Why Brands Die (And How To Keep Your Brand Alive)

What do Blockbuster, Sears, and George Washington have in common? They all died a long time ago. Two out of the three, of course, were formerly very popular, well-respected brands, but now there are tumbleweeds where they once were. Why?

Not adapting to a changing landscape

There are a few stand-out reasons why brands die. One of the most overwhelmingly evident is a company’s reluctance or unwillingness to adapt within a changing landscape. This can be in regards to a company’s product or service offering, but also the way they engage their customer base. 
 
Always ask yourself, “When was the last time my product was innovated?” Should you consider a subscription? Can you add value through complementary services? To add to that, are you building a presence where your customers are and engaging them there? These are important considerations to make. 
 

Not catering to their niche

Many brands have made their way to the graveyard by neglecting their niche. It isn’t uncommon for brands to think success lies in having a varied set of products and services. This may work for established brands, like Procter and Gamble, but for smaller brands or brands that have already established themselves in a space, it can hurt or dilute a brand to expand the product or service offering. 
 
Poorly executed brand expansions can leave an audience confused and unsure of the purpose of a brand and unsure whether or not a brand should be in their top brand considerations.

Not focusing on the customer

The last big reason brands die is a focus on sales rather than improving the customer experience and building a relationship. Focusing on the customer has proven time and time again to be a more bountiful, long-term strategy. Without building that relationship with customers, brands forfeit the opportunity to leave a lasting impression and give the customer no reason to come back.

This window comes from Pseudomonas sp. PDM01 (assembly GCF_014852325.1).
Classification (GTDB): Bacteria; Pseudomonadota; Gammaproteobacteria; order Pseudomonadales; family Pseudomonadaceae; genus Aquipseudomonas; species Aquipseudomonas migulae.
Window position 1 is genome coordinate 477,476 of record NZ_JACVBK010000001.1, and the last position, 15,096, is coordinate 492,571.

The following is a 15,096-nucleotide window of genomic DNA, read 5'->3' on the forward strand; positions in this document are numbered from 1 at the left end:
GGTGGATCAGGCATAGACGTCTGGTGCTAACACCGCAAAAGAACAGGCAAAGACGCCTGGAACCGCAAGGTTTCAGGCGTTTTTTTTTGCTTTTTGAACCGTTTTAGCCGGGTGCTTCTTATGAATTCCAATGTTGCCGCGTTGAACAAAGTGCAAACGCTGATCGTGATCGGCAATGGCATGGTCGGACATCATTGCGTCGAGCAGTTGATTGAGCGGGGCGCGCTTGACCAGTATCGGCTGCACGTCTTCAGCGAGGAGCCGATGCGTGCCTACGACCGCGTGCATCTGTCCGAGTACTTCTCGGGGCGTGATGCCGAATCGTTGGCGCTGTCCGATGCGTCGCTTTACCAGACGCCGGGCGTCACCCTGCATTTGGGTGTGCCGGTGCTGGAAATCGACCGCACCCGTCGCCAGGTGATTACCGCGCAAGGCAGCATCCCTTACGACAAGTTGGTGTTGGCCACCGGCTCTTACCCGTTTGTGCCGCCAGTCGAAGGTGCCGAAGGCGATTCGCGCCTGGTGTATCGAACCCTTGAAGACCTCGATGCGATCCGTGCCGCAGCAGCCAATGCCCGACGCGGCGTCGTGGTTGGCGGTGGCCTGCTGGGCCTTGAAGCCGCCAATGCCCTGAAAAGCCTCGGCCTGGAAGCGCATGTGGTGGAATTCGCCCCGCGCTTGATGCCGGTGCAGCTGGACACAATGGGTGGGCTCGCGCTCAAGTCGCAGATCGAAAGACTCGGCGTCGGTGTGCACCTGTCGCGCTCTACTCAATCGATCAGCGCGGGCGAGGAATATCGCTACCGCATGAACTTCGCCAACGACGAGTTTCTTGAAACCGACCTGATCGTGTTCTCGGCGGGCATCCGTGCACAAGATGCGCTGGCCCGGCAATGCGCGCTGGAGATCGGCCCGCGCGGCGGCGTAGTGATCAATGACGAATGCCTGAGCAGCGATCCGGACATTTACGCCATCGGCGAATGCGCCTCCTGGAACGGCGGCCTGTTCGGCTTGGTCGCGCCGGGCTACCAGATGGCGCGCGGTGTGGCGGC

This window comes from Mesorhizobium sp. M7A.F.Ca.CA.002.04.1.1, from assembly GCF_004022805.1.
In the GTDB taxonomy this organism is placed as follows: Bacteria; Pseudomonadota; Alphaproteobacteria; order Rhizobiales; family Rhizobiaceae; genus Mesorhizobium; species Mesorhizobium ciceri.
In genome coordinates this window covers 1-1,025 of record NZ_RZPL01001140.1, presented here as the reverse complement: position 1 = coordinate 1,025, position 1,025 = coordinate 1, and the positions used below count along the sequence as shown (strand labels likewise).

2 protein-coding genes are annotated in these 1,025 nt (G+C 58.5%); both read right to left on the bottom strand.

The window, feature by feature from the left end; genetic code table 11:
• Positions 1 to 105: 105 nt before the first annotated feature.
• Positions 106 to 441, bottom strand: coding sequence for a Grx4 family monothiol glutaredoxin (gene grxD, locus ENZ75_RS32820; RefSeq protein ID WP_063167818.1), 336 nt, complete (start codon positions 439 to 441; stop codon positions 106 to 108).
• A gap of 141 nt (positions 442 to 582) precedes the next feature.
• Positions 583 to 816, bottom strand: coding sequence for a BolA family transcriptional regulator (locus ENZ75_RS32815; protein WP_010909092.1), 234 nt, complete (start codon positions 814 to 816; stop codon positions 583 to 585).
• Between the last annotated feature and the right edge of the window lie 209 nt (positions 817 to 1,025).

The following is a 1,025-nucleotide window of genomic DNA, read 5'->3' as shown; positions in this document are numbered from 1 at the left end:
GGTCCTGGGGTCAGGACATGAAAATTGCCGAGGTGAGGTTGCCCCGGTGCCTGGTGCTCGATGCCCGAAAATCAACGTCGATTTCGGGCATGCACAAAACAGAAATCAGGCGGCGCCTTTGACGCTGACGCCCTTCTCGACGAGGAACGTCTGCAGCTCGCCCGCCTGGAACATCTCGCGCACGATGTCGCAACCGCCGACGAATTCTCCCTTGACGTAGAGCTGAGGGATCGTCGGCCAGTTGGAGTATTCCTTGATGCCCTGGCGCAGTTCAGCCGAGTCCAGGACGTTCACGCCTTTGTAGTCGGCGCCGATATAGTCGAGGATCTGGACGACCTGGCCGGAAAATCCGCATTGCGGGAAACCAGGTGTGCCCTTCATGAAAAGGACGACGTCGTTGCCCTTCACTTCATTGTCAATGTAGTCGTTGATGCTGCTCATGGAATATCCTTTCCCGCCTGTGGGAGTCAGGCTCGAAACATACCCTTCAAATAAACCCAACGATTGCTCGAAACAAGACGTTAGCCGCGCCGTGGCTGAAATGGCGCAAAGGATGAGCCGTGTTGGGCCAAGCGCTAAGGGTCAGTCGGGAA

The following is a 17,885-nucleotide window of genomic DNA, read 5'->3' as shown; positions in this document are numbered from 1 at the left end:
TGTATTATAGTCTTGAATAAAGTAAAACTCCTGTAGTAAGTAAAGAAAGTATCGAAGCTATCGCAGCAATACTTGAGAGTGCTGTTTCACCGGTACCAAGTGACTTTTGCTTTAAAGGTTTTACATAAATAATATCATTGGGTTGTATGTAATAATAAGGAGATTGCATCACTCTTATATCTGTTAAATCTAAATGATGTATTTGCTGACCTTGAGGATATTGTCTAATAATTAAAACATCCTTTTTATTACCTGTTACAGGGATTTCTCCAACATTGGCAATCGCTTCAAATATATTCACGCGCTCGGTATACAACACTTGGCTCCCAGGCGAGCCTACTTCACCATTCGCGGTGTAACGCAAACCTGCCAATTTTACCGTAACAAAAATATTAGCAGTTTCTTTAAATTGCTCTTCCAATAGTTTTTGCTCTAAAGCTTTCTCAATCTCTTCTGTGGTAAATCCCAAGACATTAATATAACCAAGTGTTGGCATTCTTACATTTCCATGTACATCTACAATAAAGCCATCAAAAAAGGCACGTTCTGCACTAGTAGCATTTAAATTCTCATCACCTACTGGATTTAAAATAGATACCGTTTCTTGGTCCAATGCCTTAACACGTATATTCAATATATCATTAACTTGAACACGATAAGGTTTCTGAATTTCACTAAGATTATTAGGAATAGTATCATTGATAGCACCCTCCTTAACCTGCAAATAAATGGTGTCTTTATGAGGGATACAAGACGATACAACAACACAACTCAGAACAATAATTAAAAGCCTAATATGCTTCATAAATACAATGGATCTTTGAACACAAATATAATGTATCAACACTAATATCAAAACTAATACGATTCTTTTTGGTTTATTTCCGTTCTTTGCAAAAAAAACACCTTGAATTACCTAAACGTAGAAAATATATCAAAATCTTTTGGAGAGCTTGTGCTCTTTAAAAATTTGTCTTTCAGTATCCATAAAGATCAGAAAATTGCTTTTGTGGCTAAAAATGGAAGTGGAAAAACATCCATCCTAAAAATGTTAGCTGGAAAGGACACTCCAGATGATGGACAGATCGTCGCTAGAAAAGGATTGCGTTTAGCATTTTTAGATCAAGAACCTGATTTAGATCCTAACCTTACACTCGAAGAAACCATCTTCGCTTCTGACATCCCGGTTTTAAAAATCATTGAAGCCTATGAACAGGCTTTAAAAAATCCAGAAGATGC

Customers change, their interests change, and needs evolve. Brands with weak relationships with their customers tend to not establish meaningful resonance and associations within the lives of their customers and just…fade away.

How to keep your brand alive

There is no secret sauce to keeping your brand alive. There are, however, guidelines that major brands follow to maintain high brand equity, but the gist of it all it… avoid the mistakes of dying/dead brands. 
 
A brand that hopes to stay lively and vibrant in the market needs to be willing to innovate its offering, adapt its brand according to customer feedback, and engage the audience where they want to be engaged.
 
It’s imperative that your brand focuses on its niche, establishes itself, and leaves a lasting impression on your audience. Once your brand equity can stand on its own two legs, that’s when you leverage your brand to expand your breadth and depth of products and services.
 
Most importantly, focus on your customers. Build relationships with your audience to establish yourself a trust-worthy, top-of-mind brand. This is more difficult than just chasing sales, but it will yield you much better results in the long run.

Conclusion

A brand is the collection of all thoughts, feelings, and perceptions your customer has of your business. Brands must build meaningful relationships, build up equity in a specific niche, and adapt to a changing landscape with this in mind. If a brand neglects this, its customers’ next thoughts on the brand may be the last.

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